My life is made all the more awesome because I get to work in buildings like this.

Yesterday I went to the Bodleian library in Oxford to read a book that few other university libraries have – Auguste Audollent’s 1904 collection of curse tablets. It’s probably the founding work in my subject area, because it was one of the first attempts to collect together all the known curses in one volume so they could be easily interpreted as a whole body of evidence. He was the first to group curse tablets based on motive, and over 100 years later we still use his five categories of legal, erotic, competition, commercial and prayers for justice. He also organised his collection by geographical location, making it nice and easy for me to get to the ones from Germania, Gaul and Britannia.

In particular, I was looking for the curses found in a graveyard in Kreuznach in the 19th century, which haven’t really been published since these early scholars collected them together. This one in particular struck me, and will probably be curse tablet of the month this month!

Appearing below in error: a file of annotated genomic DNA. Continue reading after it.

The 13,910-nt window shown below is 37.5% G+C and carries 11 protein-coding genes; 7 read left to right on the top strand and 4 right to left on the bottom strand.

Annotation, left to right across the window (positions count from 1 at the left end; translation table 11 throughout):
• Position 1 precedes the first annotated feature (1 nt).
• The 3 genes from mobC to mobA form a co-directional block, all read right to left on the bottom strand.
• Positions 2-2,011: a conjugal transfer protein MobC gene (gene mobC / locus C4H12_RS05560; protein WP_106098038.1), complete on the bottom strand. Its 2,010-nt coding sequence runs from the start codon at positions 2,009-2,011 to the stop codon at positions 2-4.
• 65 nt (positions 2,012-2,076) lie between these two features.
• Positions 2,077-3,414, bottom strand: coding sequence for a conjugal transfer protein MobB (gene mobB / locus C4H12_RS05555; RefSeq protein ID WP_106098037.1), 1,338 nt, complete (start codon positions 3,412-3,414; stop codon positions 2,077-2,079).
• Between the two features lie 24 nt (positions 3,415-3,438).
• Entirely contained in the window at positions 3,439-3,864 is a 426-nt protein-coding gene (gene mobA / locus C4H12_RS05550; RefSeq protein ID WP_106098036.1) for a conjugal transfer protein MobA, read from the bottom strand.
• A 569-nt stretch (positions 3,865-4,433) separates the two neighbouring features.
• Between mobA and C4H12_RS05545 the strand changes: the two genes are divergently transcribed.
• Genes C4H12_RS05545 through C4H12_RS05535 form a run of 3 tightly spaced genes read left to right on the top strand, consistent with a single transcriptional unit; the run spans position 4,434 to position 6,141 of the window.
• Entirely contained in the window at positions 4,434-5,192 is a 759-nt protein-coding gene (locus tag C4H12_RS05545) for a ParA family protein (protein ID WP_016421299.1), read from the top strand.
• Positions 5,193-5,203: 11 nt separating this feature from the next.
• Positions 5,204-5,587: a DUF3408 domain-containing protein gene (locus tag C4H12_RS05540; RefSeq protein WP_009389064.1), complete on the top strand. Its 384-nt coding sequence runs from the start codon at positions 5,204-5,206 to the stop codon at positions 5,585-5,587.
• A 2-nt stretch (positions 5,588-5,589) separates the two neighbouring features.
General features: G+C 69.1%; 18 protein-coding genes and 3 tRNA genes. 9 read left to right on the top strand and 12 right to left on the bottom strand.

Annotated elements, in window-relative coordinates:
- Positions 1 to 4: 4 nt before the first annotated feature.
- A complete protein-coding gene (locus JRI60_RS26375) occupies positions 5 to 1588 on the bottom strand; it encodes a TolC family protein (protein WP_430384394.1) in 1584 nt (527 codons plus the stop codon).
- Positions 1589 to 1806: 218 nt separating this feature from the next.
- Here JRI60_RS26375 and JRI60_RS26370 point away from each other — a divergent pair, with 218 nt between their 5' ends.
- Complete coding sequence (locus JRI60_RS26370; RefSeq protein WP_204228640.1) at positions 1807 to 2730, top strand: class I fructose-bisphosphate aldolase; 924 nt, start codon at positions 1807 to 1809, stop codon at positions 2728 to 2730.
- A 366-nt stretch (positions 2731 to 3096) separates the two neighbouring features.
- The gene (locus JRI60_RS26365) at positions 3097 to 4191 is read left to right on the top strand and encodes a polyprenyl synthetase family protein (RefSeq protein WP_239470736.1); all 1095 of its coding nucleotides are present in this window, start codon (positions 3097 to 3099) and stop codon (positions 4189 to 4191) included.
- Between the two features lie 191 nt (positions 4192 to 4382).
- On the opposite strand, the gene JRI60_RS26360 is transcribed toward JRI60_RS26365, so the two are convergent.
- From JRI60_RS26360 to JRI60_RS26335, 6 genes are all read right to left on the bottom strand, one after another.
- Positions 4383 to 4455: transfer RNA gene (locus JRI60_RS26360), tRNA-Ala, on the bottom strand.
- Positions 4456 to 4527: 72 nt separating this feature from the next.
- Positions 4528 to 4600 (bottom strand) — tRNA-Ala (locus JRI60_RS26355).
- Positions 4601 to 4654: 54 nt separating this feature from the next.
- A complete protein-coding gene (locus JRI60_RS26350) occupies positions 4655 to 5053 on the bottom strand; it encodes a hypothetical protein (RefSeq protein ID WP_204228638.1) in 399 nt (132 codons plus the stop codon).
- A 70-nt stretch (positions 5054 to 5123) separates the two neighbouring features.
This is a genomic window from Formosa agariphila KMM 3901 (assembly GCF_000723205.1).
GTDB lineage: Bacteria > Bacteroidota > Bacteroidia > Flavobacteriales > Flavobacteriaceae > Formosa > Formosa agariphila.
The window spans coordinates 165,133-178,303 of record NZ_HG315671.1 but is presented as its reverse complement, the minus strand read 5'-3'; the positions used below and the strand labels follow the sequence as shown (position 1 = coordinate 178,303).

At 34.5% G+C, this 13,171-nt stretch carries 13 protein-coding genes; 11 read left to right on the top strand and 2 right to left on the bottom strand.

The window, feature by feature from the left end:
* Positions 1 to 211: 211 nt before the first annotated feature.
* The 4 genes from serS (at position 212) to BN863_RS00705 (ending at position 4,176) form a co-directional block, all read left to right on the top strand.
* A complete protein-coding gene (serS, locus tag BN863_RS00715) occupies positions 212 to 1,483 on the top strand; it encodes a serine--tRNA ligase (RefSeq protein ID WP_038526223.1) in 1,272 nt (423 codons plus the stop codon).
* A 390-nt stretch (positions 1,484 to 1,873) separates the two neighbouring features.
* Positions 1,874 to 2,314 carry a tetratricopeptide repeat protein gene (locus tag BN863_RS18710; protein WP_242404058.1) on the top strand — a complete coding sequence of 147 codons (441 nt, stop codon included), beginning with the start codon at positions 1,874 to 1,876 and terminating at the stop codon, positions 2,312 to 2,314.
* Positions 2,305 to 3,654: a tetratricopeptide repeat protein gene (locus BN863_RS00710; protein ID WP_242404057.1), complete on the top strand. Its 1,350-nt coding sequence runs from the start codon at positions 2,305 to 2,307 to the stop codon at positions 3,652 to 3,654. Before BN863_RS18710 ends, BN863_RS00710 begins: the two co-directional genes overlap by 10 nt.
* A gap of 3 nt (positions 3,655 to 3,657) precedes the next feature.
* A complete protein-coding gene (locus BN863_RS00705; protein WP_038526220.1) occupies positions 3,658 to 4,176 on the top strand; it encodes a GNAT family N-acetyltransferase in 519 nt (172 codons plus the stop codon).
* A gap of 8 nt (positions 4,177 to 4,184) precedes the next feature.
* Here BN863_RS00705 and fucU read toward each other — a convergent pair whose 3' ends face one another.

Audollent 101Above is how it appears in Audollent – the text of the tablet as read by him. There are no images in his book, for those I cross-referenced with the CIL, which is another late 19th-early 20th century corpus of Latin inscriptions.

The drawing of the tablet in the CIL.

The drawing of the tablet in the CIL.


My ability to read cursive Latin is really improving, and I can mostly identify and agree with the words that those older scholars read. Of course, I’d love to read the original tablets, and I’m certainly planning to get some site visits in sometime this year to try to get my hands on the real things.